Today when I launched Visual Studio Code, my Debian 9 (Stretch) became very slow.

But when I then started it using code --disable-extensions in the terminal, it worked normally.

How can I detect the extension causing the slow startup?


2 Answers 2


Please follow this guide for help tracking down which extension is causing performance issues.

To start, run code --status from the command line while Visual Studio Code is running. This will print out a list of all Visual Studio Code processes and their resource usage:

Once you track down the bad extension, please file an issue against them.


I'd say that probably one or a couple of your extensions are activating upon startup and taking a long time to activate. You can find out how long each extension is taking to activate by using the Developer: Show Running Extensions command in the command palette, which will show activation times for all enabled extensions, and whether the extension was activated during startup, or later after startup finished. If there are extensions that you don't typically use in all your workspaces that are slow to activate, I'd suggest you disable them globally and enable them on a per-workspace basis.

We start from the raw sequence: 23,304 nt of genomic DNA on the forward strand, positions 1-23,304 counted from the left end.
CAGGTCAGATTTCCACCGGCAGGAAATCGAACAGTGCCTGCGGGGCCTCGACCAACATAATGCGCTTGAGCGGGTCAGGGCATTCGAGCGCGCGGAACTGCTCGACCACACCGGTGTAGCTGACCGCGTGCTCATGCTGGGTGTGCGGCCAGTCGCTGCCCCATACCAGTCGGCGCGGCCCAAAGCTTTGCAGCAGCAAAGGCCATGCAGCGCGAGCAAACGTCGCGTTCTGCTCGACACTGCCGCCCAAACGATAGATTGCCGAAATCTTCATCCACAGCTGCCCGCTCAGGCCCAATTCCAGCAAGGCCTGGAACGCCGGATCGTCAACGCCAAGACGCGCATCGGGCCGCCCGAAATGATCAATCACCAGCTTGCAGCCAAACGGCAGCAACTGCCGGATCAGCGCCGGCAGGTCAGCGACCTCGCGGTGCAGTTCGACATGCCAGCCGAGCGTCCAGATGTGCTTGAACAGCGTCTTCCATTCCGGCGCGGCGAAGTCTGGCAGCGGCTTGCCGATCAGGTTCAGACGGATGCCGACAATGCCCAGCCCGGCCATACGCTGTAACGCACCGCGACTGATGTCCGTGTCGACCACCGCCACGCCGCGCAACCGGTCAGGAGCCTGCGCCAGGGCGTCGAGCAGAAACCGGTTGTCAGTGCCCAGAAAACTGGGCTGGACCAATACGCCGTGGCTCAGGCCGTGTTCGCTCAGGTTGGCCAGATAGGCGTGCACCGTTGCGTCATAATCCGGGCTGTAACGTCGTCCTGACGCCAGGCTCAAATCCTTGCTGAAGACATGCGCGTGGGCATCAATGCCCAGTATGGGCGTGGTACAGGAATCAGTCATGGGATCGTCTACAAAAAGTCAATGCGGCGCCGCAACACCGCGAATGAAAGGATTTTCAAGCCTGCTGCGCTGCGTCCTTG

I'd also check out https://github.com/microsoft/vscode/wiki/Performance-Issues#slow-startup. There are instructions there for using code --prof-startup to gather profile files if you want to report an issue ticket, and instructions on how to read startup timers by using the Developer: Startup Performance command in the command palette.

If your system is slowing down, then I'd also suggest to look at your system monitoring tool and check up on the memory consumption and CPU usage of VS-Code-related/owned processes. VS Code also has a builtin Process Explorer, which you can open with Developer: Open Process Explorer in the command palette, which also shows CPU usage and memory usage.

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